Written by contributor Sarah Baldwin of Bella Luna Toys
When one discovers Waldorf education, there can be a wide variety of first impressions. My own introduction was hearing that “the arts are incorporated into every subject.” That resonated with me, and I was eager to learn more.
Others may be introduced to a Waldorf craft activity, learn about Waldorf dolls, or attend a seasonal festival. These are all important elements of Waldorf education, but there is so much more to it beyond the art on the walls, silk curtains, or beeswax crayons.
What stands behind Waldorf education is a worldview called anthroposophy (an-thro-POS-o-fee) developed by Rudolf Steiner, an Austrian philosopher and founder of the first Waldorf School during the early 20th century.
Anthroposophy means “knowledge of the human being.” Central to Waldorf education is Steiner’s view of child development and recognition of the human being as an individual consisting of body, soul and spirit.
Waldorf schools aim to teach not only the intellect, but rather to educate the whole child: “head, heart and hands.”
When I decided to become a Waldorf teacher, I requested information on teacher training. Among the material I was sent were two brochures: one on the Foundation Year in Anthroposophy, the other on Teacher Training.
I put the first brochure aside, thinking, “I’m not interested in that philosophy,” (whose name I couldn’t even pronounce). “I want to work with children!”
At the time, I didn’t understand that the foundation year was not only a pre-requisite to teacher training but also essential to it. This amuses me now since over the course of my journey, I have learned how inseparable Waldorf education and anthroposophy are.
My experience in foundation studies was a turning point in my life. Through study and artistic activities, my eyes opened to a new, enlivened view of the world and an appreciation of the life purpose and potential of every human being.
Steiner stressed that self-development and the inner work of a teacher are essential to Waldorf education. Anthroposophy is not a religion (there are Waldorf teachers of all faiths), but rather a path of spiritual development.
Now after all my years of teacher training, studying Rudolf Steiner, and teaching in a Waldorf school, I can tell you that there are so many deep layers to Waldorf education that cannot be grasped in a nutshell. Or in a year, or a decade, or even a lifetime!
What does this mean to a homeschooling parent?
Should you give up the notion of Waldorf homeschooling because you lack teacher training and can’t pronounce anthroposphy?
Photo by Bella Luna Toys
Even though elements such as handwork and seasonal festivals may be the outer manifestations of the Waldorf tradition, they are activities that children will benefit from and that families can enjoy together.
I encourage you to incorporate any elements of Waldorf education that have meaning for you. If something doesn’t make sense or resonate, don’t offer it simply because you’ve heard that it’s “Waldorf.”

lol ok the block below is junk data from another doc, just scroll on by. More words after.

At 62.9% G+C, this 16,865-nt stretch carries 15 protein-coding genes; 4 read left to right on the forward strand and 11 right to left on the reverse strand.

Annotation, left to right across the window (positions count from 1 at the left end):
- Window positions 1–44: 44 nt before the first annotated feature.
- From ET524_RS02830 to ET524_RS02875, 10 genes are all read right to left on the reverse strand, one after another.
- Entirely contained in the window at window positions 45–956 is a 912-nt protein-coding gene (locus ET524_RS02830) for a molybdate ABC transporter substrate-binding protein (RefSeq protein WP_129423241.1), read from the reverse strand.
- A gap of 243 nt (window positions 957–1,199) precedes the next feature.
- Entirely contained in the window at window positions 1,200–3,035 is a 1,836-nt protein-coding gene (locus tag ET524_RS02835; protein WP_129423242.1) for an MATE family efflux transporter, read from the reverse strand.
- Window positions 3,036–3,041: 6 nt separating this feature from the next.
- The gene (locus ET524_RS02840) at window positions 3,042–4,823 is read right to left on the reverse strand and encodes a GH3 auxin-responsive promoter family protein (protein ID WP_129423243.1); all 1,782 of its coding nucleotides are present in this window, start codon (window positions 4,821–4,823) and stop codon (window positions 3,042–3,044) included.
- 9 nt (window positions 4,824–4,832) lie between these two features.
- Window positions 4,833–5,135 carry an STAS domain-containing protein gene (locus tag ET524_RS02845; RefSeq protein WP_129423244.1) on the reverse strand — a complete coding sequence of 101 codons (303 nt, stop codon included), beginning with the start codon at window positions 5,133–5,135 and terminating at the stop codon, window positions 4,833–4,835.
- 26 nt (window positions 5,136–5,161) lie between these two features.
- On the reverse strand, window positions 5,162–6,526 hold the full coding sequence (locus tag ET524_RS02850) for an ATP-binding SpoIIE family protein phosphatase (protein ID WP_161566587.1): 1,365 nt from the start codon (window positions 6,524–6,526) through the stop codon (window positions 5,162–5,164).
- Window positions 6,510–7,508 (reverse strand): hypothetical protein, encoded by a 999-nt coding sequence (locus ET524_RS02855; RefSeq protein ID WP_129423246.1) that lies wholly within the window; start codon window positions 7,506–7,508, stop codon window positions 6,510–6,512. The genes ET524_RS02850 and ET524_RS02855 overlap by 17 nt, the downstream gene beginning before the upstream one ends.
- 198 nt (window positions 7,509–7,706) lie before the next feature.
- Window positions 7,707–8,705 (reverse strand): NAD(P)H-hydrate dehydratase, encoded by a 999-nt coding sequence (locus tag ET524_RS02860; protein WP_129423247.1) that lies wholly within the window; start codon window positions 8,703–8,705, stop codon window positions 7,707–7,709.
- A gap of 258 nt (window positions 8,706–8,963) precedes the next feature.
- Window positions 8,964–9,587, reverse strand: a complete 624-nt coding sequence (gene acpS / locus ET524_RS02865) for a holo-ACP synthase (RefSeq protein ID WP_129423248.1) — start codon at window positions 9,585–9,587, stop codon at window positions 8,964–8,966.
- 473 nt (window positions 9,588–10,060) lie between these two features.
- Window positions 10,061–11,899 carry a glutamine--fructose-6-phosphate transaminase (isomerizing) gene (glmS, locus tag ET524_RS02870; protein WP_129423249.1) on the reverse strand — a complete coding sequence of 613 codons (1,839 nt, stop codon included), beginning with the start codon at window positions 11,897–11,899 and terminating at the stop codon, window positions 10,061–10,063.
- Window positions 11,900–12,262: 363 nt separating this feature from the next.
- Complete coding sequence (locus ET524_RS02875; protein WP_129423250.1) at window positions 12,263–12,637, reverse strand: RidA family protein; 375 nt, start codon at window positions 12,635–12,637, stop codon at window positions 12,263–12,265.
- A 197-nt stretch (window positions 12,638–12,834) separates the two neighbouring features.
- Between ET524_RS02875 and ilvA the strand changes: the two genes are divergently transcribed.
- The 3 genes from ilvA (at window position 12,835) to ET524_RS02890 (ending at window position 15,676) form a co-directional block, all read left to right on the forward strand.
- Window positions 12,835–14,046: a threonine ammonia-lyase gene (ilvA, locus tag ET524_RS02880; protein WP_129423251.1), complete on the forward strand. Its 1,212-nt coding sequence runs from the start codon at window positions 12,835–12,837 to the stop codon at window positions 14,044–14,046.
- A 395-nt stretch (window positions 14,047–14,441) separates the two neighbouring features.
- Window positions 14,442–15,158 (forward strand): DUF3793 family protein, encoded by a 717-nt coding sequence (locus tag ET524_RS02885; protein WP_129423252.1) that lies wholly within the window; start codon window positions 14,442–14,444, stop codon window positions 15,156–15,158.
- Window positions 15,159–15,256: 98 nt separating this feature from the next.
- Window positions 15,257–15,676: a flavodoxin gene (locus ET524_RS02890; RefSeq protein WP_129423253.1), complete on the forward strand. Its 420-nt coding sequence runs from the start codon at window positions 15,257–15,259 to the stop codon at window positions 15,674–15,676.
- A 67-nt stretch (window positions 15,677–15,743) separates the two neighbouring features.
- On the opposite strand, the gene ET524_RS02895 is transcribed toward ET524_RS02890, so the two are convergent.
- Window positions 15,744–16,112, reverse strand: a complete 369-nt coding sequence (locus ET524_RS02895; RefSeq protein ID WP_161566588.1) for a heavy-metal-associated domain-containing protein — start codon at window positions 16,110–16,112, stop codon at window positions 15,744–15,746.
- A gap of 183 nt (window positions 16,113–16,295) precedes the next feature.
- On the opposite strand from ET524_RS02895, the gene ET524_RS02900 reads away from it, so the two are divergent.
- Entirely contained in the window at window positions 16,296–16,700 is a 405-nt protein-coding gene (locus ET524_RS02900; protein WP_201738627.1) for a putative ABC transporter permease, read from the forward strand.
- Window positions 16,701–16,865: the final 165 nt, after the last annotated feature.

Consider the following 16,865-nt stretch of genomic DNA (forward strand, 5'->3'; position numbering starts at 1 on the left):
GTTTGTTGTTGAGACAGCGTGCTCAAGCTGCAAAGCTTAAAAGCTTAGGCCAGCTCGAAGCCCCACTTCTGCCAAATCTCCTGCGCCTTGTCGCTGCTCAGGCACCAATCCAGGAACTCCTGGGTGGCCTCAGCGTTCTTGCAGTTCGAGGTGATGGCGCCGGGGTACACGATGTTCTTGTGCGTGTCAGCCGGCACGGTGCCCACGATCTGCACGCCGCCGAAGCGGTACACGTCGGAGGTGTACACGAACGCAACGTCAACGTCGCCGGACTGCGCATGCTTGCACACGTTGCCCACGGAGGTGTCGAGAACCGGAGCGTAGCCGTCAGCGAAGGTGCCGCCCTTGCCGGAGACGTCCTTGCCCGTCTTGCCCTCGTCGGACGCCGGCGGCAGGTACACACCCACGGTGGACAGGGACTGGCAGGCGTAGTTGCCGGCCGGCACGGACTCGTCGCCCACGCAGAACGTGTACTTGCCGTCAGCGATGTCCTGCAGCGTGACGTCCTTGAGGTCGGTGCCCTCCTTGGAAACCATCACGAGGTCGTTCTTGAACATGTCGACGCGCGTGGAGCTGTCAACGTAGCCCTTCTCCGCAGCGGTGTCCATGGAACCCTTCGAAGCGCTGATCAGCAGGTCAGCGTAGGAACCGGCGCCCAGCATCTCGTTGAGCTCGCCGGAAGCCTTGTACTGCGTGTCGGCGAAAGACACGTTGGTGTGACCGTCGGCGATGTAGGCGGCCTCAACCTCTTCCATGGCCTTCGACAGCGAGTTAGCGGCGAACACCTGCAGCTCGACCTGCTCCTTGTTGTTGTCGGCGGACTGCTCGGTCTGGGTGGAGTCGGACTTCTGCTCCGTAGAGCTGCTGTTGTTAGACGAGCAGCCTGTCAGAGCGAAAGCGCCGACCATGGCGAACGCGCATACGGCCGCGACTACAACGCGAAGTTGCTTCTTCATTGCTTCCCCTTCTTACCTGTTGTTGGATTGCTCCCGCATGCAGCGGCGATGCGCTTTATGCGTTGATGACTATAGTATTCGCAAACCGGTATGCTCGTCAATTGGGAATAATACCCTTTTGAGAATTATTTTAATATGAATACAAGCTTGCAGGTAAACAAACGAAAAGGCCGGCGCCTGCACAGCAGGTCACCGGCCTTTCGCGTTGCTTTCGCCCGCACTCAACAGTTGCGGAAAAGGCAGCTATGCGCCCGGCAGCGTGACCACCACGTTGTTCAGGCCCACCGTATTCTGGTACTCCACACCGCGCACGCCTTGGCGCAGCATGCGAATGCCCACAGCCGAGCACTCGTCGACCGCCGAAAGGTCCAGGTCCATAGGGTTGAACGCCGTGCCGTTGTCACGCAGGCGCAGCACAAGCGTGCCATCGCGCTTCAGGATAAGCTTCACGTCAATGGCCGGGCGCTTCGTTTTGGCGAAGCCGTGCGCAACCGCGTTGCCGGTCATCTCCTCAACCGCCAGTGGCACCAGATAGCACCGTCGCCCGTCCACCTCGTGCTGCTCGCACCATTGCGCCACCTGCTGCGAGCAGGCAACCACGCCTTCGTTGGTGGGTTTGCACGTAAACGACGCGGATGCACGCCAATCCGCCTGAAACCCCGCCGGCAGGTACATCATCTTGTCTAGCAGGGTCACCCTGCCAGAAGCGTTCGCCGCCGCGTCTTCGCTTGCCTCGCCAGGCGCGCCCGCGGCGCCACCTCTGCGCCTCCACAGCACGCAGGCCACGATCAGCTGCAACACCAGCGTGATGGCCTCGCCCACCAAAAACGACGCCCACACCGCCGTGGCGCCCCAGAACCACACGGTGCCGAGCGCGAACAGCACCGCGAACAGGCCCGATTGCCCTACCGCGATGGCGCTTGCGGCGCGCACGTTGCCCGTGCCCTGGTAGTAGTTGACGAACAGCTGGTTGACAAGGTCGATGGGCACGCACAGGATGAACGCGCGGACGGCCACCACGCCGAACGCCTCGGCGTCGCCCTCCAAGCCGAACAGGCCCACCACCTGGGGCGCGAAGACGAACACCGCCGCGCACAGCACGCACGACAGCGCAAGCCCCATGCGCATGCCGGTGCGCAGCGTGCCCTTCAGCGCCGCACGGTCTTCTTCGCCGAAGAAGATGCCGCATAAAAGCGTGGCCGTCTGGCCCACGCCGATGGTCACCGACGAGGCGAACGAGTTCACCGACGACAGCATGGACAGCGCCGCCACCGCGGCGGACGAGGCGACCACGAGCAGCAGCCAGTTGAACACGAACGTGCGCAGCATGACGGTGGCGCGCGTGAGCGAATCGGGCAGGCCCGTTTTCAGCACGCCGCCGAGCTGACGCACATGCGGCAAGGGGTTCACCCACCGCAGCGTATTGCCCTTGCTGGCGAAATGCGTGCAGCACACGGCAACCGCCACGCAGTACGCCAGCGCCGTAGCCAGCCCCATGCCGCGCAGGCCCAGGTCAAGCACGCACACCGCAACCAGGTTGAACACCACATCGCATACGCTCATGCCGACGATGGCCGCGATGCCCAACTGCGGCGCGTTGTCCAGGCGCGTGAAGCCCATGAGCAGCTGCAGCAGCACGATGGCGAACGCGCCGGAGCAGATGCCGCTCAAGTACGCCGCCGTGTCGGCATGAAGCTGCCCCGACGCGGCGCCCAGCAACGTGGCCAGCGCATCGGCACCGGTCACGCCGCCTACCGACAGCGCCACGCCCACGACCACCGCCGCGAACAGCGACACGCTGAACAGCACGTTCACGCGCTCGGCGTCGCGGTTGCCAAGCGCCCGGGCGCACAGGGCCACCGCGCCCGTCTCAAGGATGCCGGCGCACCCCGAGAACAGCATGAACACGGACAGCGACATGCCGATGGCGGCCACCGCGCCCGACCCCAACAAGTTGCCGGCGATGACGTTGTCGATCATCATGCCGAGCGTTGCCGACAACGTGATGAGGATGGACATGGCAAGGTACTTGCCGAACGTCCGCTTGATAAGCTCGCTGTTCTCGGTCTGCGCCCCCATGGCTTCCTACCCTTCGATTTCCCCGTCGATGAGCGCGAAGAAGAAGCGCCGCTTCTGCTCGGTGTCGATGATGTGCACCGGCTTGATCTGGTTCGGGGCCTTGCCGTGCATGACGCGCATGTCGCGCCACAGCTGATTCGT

Must one enroll in teacher training and spend years studying Steiner before attempting to educate one’s own children?
The most essential rule of Waldorf education is also the simplest to grasp: Teach with love and joy. No one loves your child more than you. Who could do a better job at that? It’s also important to bring joy to our days with children, so that means taking time for self-care and renewal.
How do I choose Waldorf homeschool curricula?
In this electronic age, there has been an explosion of information available to Waldorf homeschoolers through websites, blogs, and discussion groups, not to mention the vast number of books and articles that have been published during the past decade.
There are many quality books, guides and websites created by teachers that demonstrate a deep understanding of Waldorf education and knowledge of child development. There are also materials that have been created by others with varying levels of knowledge and limited experience. Some are true to the ideals; others may be more eclectic or mainstream with a “Waldorf flavor.”
How can one determine which resources are true to the heart of Waldorf education?
In education there is no one-size-fits-all, so it’s fortunate that there are so many choices. At the same time making a selection can be confusing. There are books, guides, e-books, and whole curriculum packages.
For those interested in Waldorf homeschooling, I recommend asking the following questions when deciding what to use:
- Who is the author?
- Does the author have a degree in education?
- What is his or her background in Waldorf education?
- Has the author completed Waldorf teacher training?
- Does the author have classroom teaching experience? How many years?
- Does the author have homeschooling experience? If not, does he or she understand what it’s like to juggle daily household activities with teaching one’s children?
- How familiar is the author with the work of Rudolf Steiner? Does he or she have a living relationship with anthroposophy and work out of its insights?
- How long has the curriculum provider been in operation?
- If it is a curriculum package, what kinds of support are available beyond the printed resources?
These questions should help you choose quality materials that will give your child a true and meaningful experience of Waldorf education, and bring light and joy to your own journey!
Are you familiar with Waldorf education? What are the elements that resonate with you?